Hapa is most often used in English conversation to describe something that is mixed or part of something. And although, it comes from the English word “half,” it means portion or part. We hear hapa used in hapa Hawaiʻi for part Hawaiian, or hapa haole for part foreign.
Our Hawaiian word for today is koʻo for “support.” Koʻo has many meanings and many uses, but most commonly is used to describe a brace or a prop, a helper, something used to help support something else – even a cane become a koʻo koʻo.
Wela means hot. You'll hear both wela (well-a) or wela (vel-a) as correct pronunciations, depending on the sound it follows. Wela means hot, burned, heat, temperature, but can also mean “lust” or “passion” or “feeling lust.” Wela wela is “doubly hot.”
On the mainland, folks believe that if the groundhog comes out on February 2 and sees his shadow, there will be six more weeks of winter. Our Hawaiian word for today is aka, for shadow. You'll see more shadows than groundhogs in Hawaiʻi!
Huakaʻi is Hawaiian for trip, voyage, journey, mission, procession, even a parade. It doesn't have to be a long voyage or flight. A trip to Maui is a huakaʻi, just as a trip to Japan is a huakaʻi. Next time you plan a trip, call it a huakaʻi.
Hiapo means first born. It is used often in Hawaiian to describe the eldest child, the first born. Like many cultures, there is a special significance attached to being the first born, or hiapo, in a Hawaiian family.
Our Hawaiian Word of the Day is mana. Mana means “supernatural, or divine power, miraculous power, authority.” We often talk about people who have special mana, or powers. A leo mana is a voice of authority that is obeyed.
Almost everyone knows that a doorway is a puka. But how do you say door? Try pani puka. Pani puka is the thing that closes, blocks, or covers an opening. Puka is the doorway, ke pani puka is the door itself.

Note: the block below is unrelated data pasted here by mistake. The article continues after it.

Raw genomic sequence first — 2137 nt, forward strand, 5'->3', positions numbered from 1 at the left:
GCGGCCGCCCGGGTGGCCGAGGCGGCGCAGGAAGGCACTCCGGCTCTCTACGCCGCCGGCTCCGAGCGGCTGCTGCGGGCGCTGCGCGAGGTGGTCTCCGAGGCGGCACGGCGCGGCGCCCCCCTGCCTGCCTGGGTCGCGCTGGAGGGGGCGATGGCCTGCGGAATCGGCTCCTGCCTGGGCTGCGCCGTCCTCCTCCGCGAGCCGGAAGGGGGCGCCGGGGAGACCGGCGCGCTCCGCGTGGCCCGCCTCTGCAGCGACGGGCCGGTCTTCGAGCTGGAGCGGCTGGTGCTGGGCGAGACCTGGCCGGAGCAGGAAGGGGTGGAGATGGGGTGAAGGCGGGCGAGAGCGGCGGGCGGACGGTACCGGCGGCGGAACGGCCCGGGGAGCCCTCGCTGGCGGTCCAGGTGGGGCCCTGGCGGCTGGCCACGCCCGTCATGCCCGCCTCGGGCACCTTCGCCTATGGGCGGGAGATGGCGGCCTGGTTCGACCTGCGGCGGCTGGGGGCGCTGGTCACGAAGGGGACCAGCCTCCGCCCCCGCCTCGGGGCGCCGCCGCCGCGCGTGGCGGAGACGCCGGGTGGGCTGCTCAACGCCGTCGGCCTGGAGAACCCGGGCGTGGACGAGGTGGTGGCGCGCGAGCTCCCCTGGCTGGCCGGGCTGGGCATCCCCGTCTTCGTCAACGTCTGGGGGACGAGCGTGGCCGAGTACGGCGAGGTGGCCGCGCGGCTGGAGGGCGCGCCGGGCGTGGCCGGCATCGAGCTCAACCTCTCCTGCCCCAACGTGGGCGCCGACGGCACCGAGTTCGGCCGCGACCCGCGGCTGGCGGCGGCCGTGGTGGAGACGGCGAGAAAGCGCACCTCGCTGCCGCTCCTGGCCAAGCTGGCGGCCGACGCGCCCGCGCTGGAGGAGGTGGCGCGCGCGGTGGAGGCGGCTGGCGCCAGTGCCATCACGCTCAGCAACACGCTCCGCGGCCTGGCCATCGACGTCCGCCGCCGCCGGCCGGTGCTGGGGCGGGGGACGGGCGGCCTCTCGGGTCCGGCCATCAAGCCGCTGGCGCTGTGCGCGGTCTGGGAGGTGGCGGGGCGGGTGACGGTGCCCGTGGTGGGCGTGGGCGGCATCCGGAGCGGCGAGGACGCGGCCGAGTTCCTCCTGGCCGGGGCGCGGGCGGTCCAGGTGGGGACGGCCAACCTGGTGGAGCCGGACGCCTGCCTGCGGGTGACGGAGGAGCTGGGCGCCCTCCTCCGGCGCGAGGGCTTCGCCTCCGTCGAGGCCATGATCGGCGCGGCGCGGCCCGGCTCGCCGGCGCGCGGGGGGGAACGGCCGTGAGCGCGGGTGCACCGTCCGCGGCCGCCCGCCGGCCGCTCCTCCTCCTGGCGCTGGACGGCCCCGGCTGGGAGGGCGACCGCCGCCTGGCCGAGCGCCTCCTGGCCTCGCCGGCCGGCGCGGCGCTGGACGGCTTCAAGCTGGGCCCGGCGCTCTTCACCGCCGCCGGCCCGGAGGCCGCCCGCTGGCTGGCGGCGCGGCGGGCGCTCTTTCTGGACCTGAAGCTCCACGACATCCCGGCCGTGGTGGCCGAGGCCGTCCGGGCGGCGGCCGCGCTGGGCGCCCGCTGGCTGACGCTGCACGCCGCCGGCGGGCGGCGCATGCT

Our Hawaiian word for today is kēhau for “dew.” Kēhau is often seen on the grass in the higher elevations, and the word kēhau comes up often in Hawaiian songs and chants. Kēhau is also a popular given name.
Our Hawaiian word for today is a famous Kauaʻi place name, Waiʻaleʻale. It means “rippling, or overflowing water.” Waiʻaleʻale is the highest mountain on Kauaʻi, and boasts an annual rainfall of more than 475 inches a year.
Nui means “big, greatest, grand, important.” As in aliʻi nui. Hale nui would be a big house. And mea nui would be an important thing. Used as an adjective it follows the noun. It can also mean “many or a group.”
As most of you know, hapa means “half,” and nui means “larger.” So hapanui, the “larger half,” means majority. Non-Hawaiians account for more than half of the people of Hawaiʻi, so they are the hapanui.
If you listen to the weather forecasts, you will often hear the name ʻAlenuihāhā, our Hawaiian word for today. It is the name of the channel between Hawaiʻi and Maui, and is often mispronounced. It means “great billows smashing.”
One of the Hawaiian words first learned by most non-Hawaiians is wahine for “woman.” Kāne for “man” and wahine for “woman” are often painted on restroom doors. It also means “lady, wife, female, queen in a deck of cards” and even femininity.
We used to see so many signs that read “kapu” that people joked about Kapu being a Hawaiian who owned all that land. Actually, kapu, means taboo, prohibition, or even sacredness, or forbidden. And yes, on those signs it has come to mean “keep out.”